The Harvey Weinstein Hollywood sex scandal dominated the news cycle this week, as over 20 women publicly accused the media mogul of sexual harassment and assault—a massive revelation. However, as a result of the swarm of media coverage, several significant stories fell under the radar.
Here are 5 critical stories being ignored while America watches Hollywood burn:
Police made significant changes to the timeline of the Las Vegas shooting this week, which drastically changed the official narrative. First, the story was that suspect Stephen Paddock encountered Mandalay Bay security guard Jesus Campos in the hallway, and shot him in the leg after he unloaded a volley of bullets into a crowd of 22,000 people at the Route 91 Harvest Festival.
In the revised timeline, which is actually backed up by audio that was released this week, Paddock shot Campos at least 6 minutes before he opened fire on the crowd from his window on the 32nd floor, and he fired a total of about 200 rounds into the hallway. A nearby maintenance worker witnessed the scene and reported it, which should have given law enforcement a clear location of exactly where their target was before the massacre officially began.
There have also been reports claiming that after police announced the significant change in the timeline involving Jesus Campos, he has since canceled several media interviews, and his family is under a gag order.
— Craig Fiegener (@CraigNews3LV) October 11, 2017
In the days after 9/11, the United States government preyed on the fear felt by many Americans to justify the passage of the USA Patriot Act—a law that gave the government unprecedented spying powers and became a vital component of the “War on Terror.”
Now, one of the most crucial provisions that the government has used to justify spying on innocent Americans is set to expire on Dec. 31, 2017. In response, the USA Liberty Act has become the latest trendy name for a law that would reauthorize Section 702 of the Foreign Intelligence Surveillance Act (FISA), which allows “the collection of electronic communications by non-U.S. persons for use in our nation’s defense,” according to the House Judiciary Committee.
However, what the USA Liberty Act does not advertise is the fact that it does not actually address the legitimate problems that exist with Section 702. While the purpose of FISA was reportedly only to allow surveillance on the communications of foreign targets who were suspected terrorists, it has been used to spy on the communications of innocent Americans—despite the practice being ruled illegal—and any reauthorization of the law will only allow the practice to continue under the guise of “defeating terrorism.”
A new law is now in effect in North Tonawanda, New York, that sets a troubling precedent for cities across the country. While it is no secret that bullying is an issue among children and teenagers, lawmakers have decided that parents should be held accountable for their child’s actions—even to the extent that they face jail time if their child is caught bullying.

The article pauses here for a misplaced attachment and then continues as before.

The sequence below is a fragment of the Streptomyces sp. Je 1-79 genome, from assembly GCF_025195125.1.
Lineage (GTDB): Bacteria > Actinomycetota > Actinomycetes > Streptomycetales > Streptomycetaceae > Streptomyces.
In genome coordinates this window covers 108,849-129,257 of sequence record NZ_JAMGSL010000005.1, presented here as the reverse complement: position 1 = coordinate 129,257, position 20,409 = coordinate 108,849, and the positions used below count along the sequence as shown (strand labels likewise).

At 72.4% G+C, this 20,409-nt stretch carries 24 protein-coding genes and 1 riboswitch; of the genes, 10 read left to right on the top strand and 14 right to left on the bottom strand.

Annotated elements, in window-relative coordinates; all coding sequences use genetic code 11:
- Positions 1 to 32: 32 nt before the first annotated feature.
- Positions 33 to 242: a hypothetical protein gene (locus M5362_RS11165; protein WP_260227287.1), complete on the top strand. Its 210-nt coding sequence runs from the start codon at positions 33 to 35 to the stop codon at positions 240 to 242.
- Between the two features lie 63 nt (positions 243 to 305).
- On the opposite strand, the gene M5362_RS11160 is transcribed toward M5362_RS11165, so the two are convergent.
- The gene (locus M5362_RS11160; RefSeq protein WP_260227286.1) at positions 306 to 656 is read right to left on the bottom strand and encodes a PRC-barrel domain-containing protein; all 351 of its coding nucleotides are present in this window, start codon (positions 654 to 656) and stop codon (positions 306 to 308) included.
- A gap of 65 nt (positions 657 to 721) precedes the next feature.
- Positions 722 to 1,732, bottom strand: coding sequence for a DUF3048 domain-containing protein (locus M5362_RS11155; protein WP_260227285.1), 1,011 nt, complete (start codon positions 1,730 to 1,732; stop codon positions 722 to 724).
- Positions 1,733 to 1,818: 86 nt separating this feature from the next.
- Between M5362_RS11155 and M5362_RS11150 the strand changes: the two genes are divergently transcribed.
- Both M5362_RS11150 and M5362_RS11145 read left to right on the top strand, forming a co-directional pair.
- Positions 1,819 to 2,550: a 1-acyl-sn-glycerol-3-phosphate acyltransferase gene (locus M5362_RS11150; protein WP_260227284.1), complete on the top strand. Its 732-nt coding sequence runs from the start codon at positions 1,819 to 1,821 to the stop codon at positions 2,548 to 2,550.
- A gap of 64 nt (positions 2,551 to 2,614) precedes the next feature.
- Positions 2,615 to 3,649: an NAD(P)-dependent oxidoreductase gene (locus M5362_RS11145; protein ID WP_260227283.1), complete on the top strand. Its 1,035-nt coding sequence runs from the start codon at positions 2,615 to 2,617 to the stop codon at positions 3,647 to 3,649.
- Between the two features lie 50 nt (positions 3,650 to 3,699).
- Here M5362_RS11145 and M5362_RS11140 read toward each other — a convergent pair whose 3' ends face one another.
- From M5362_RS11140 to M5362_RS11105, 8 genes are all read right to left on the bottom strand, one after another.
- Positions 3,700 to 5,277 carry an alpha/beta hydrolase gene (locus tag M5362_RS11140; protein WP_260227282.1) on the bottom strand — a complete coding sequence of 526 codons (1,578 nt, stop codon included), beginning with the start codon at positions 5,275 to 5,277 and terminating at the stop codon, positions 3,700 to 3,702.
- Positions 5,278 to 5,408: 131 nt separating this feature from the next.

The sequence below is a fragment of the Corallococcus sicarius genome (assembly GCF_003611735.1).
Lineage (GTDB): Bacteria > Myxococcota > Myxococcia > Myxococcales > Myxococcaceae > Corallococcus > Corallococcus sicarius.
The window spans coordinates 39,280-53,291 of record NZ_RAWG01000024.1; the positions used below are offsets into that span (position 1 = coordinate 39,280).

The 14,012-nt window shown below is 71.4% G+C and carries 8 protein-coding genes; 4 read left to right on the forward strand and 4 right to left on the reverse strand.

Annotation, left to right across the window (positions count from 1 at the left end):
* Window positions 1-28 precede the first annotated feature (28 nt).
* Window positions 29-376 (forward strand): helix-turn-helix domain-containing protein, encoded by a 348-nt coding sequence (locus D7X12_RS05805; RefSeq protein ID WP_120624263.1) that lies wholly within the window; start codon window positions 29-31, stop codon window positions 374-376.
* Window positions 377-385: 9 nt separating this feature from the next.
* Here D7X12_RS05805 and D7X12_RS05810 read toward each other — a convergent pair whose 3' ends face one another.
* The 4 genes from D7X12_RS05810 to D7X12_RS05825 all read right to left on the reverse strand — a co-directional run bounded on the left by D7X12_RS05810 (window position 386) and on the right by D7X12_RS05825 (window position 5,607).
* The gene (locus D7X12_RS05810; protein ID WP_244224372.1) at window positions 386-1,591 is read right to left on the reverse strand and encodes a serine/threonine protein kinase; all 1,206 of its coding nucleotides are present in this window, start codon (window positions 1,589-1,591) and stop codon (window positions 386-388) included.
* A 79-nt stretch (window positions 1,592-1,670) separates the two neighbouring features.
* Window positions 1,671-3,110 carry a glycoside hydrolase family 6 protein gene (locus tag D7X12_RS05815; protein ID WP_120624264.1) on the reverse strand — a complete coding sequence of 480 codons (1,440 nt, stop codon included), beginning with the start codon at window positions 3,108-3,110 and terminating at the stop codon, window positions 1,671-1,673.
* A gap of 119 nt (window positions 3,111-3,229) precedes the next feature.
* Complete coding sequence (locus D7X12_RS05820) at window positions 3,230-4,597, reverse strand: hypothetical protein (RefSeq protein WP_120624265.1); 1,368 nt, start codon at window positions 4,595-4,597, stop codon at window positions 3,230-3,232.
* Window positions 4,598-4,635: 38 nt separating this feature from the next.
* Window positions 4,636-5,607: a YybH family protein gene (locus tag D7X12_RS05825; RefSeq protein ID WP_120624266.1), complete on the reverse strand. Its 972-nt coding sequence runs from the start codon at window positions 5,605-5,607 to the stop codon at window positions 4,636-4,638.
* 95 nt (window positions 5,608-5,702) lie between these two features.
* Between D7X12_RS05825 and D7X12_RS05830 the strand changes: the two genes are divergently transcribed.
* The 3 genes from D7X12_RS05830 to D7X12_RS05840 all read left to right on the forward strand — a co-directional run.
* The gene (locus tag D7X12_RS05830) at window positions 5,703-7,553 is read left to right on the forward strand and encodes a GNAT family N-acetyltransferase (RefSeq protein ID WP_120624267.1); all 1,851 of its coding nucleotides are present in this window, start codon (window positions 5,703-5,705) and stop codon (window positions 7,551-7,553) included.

As a professor of law and psychology at the University of Nebraska, Lincoln, noted, “Very little research has been done to determine the effectiveness of laws that hold parents criminally liable. It’s often just a way for politicians to look hard on juvenile delinquency.”
The new law states:
“Members of the North Tonawanda Common Council hope the new law will put a stop to bullying by holding parents accountable for their children’s actions. Parents could be fined $250 and sentenced to 15 days in jail if twice in a 90-day period their child under 18 violates the city’s curfew or any other city law, including bullying.”
The only person injured in the first ISIS-claimed terrorist attack on U.S. soil in 2015 is now suing the Federal Bureau of Investigation in a lawsuit claiming agents “solicited, encouraged, directed and aided members of ISIS in planning and carrying out the May 3 attack.”
Bruce Joiner, a security guard who was shot and wounded when two men opened fire outside of a “Draw Muhammad” contest in Garland, Texas, is seeking $8 million in damages.
As the Washington Examiner noted, if Joiner does not reach a settlement with the Bureau, “the case could shake loose hundreds of documents from both local and federal officials about what happened that day, and could answer the question of why an FBI agent was in a car directly behind the attackers and did nothing as the events unfolded.”
Not only was an FBI agent in the car directly behind the suspects, the FBI had been in contact with one of the suspects for years, and they were well aware that he was considered vulnerable to radicalization.
More than 70 foster children are currently missing in the state of Kansas, highlighting a troubling disconnect between the Kansas Department for Children and Families (DCF), which oversees foster care in the state, and the private foster care contractors that the state utilizes to oversee the direct placement of children within foster homes.
One of the main foster care contractors, KVC Kansas, admitted that it has roughly 38 missing children, and Saint Francis Community Services admitted that 36 children are missing from its database. To put that into context, Kansas has around 7,100 foster children, which means that around 1 percent of them have gone missing.
Chairman of the state’s Child Welfare System Task Force, Rep. Steve Alford, said he is not surprised by the number of missing children because of the separation between DCF and the contractors. “Once the children … (go from the court) into the possession of the secretary, she hands them off to the contractors and it’s their responsibility, you know, it’s kind of like out of sight, out of mind in a lot of aspects,” Alford said.